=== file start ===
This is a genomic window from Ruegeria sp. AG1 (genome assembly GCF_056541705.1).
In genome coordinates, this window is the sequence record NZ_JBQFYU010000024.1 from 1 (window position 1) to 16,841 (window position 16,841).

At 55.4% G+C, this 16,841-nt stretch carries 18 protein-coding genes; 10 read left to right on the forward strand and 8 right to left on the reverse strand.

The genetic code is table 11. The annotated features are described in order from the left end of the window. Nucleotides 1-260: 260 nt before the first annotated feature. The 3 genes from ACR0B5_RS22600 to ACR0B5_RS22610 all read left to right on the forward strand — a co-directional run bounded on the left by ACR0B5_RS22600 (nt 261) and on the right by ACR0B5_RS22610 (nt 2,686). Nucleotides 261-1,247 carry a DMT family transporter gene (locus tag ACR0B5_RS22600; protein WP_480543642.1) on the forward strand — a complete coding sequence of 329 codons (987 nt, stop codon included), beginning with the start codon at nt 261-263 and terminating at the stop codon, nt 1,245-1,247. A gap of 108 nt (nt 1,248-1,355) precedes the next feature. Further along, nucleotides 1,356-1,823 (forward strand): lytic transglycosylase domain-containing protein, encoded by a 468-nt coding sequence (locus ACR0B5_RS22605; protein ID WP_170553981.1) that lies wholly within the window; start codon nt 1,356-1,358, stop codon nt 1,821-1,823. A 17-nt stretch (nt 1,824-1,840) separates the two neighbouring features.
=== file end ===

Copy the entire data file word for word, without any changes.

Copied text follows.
This is a genomic window from Ruegeria sp. AG1 (genome assembly GCF_056541705.1).
In genome coordinates, this window is the sequence record NZ_JBQFYU010000024.1 from 1 (window position 1) to 16,841 (window position 16,841).

At 55.4% G+C, this 16,841-nt stretch carries 18 protein-coding genes; 10 read left to right on the forward strand and 8 right to left on the reverse strand.

The genetic code is table 11. The annotated features are described in order from the left end of the window. Nucleotides 1-260: 260 nt before the first annotated feature. The 3 genes from ACR0B5_RS22600 to ACR0B5_RS22610 all read left to right on the forward strand — a co-directional run bounded on the left by ACR0B5_RS22600 (nt 261) and on the right by ACR0B5_RS22610 (nt 2,686). Nucleotides 261-1,247 carry a DMT family transporter gene (locus tag ACR0B5_RS22600; protein WP_480543642.1) on the forward strand — a complete coding sequence of 329 codons (987 nt, stop codon included), beginning with the start codon at nt 261-263 and terminating at the stop codon, nt 1,245-1,247. A gap of 108 nt (nt 1,248-1,355) precedes the next feature. Further along, nucleotides 1,356-1,823 (forward strand): lytic transglycosylase domain-containing protein, encoded by a 468-nt coding sequence (locus ACR0B5_RS22605; protein ID WP_170553981.1) that lies wholly within the window; start codon nt 1,356-1,358, stop codon nt 1,821-1,823. A 17-nt stretch (nt 1,824-1,840) separates the two neighbouring features.